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How HotSpot@Home Works

Using HotSpot@Home
With HotSpot@Home, users Photo courtesy T-Mobile
With HotSpot@Home, users Photo courtesy T-Mobile

Once you're connected to the home WiFi network, simply use the cell phone as you normally would. All of the typical calling features are included when talking over the WiFi network, like caller ID, three-way calling and call waiting (source: New York Times]. Web-based features such as checking e-mail or browsing the Internet can't be done over the home WiFi network. Data transfers to and from the cell phone must be made over the normal cellular network.

When using the HotSpot@Home service, any call you make or receive over your home WiFi network will remain on the home network as long as the phone receives a strong enough WiFi signal. If you walk out of your house and away from the wireless router, the signal strength will get weaker and weaker until the phone decides that it's time to switch to the cellular network. This is called a "handoff" and should happen seamlessly, without you even noticing the switch. [source: engadget mobile]

The same is true when you enter your house. As soon as the WiFi signal is strong enough, the phone will automatically handoff from the cellular network to the home wireless network.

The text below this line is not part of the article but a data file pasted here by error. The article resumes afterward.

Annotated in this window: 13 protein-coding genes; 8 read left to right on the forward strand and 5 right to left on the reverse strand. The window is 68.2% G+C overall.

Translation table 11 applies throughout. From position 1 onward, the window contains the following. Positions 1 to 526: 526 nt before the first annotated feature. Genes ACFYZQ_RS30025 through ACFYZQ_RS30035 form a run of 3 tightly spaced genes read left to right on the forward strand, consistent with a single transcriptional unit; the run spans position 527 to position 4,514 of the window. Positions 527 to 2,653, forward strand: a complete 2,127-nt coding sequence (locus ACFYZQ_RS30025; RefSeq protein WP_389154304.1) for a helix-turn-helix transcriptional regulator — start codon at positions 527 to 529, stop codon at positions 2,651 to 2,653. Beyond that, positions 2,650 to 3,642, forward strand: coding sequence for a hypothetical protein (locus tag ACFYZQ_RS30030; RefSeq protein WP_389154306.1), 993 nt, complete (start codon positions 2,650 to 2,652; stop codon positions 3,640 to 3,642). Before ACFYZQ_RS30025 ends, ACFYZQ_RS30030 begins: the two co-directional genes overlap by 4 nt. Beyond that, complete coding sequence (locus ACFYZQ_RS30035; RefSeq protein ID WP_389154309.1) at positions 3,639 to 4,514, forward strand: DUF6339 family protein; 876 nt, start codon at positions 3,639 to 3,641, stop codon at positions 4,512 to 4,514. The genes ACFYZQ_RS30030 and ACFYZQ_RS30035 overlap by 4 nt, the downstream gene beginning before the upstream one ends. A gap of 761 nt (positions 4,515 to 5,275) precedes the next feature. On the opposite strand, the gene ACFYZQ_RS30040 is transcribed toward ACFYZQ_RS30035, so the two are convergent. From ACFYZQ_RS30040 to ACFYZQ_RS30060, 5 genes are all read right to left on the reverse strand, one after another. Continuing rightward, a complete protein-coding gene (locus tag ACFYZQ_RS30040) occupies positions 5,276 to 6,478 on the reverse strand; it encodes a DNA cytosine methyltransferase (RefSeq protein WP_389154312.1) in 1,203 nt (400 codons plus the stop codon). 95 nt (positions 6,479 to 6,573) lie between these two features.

There are many advantages to using a service like HotSpot@Home. Currently, the chief advantage is price. If you pay $9.99 extra a month for the HotSpot@Home Add-On, you can make unlimited nationwide calls from a WiFi network, any time of day. Calls initiated or received on the WiFi network are billed as a WiFi call even if you hand off mid-conversation to the cellular network. [source: New York Times]

For example, if you call the office from home, then leave the house and continue to talk as you drive an hour to work, the entire call is billed as a WiFi call. WiFi calls don't eat up minutes from your normal calling plan -- that is, if you've paid for the HotSpot@Home Add-On. If you choose not to buy the HotSpot@Home Add-On, you can still make calls from a WiFi network, but they'll be charged as part of your regular calling plan, meaning peak hours and nighttime/weekend minutes apply.

The other financial advantage of HotSpot@Home is that you can finally get rid of that landline telephone and all its additional local and long-distance charges.

With the HotSpot@Home technology you can make calls from any available WiFi network, not just your home network. The dual-mode phones allow you to easily search for available WiFi networks [source: Phone Scoop]. If the network requires a password, you can type it into the phone. The phone saves a list of the WiFi networks you have accessed -- along with passwords -- so that it can automatically connect to them in the future.

Additionally, T-Mobile has set up over 8,000 HotSpots across the United States in popular locations like Starbucks coffee shops and FedEx Kinko's offices. T-Mobile's dual-mode phones automatically access these WiFi networks without requiring a network search or a password.

Now let's look at the technology that makes merged cellular/WiFi networks tick.